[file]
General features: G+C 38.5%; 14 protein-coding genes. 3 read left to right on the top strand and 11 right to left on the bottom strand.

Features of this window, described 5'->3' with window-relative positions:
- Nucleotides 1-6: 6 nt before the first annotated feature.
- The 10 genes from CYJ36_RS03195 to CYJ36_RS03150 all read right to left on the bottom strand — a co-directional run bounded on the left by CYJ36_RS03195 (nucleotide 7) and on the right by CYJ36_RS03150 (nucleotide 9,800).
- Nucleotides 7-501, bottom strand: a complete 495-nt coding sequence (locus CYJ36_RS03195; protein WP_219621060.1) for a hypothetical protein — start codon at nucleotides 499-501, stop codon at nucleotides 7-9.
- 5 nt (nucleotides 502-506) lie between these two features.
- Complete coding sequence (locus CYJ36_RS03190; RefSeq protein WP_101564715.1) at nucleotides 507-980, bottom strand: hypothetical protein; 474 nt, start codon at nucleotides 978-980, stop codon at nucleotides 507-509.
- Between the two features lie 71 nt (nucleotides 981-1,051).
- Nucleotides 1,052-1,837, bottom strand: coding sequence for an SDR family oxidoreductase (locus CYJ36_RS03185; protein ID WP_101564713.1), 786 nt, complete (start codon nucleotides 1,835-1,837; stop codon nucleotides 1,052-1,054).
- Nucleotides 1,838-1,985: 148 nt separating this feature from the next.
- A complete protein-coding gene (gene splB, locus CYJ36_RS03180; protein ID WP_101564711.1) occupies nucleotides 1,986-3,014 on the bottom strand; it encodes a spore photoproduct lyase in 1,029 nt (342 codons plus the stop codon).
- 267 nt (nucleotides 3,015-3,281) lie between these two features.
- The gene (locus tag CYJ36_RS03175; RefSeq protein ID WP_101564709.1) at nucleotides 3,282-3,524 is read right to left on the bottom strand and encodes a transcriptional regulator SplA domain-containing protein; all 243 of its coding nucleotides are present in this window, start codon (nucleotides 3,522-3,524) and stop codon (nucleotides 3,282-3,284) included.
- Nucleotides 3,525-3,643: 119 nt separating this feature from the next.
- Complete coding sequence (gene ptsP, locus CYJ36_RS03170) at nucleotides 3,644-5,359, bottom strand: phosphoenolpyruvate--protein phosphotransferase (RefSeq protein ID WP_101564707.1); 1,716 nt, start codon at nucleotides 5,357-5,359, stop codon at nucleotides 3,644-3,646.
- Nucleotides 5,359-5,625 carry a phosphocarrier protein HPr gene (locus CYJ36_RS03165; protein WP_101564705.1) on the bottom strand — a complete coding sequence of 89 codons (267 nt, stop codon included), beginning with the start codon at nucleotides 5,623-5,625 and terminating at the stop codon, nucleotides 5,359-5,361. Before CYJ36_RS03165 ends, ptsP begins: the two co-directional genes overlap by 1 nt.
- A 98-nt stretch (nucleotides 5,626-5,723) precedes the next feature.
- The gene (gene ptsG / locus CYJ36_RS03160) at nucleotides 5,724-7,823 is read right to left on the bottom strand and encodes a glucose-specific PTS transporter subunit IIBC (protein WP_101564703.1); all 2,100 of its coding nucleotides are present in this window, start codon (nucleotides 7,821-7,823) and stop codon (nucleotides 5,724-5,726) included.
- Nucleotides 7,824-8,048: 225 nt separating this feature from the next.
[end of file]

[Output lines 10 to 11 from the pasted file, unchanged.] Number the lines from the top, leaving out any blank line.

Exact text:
- Nucleotides 1,838-1,985: 148 nt separating this feature from the next.
- A complete protein-coding gene (gene splB, locus CYJ36_RS03180; protein ID WP_101564711.1) occupies nucleotides 1,986-3,014 on the bottom strand; it encodes a spore photoproduct lyase in 1,029 nt (342 codons plus the stop codon).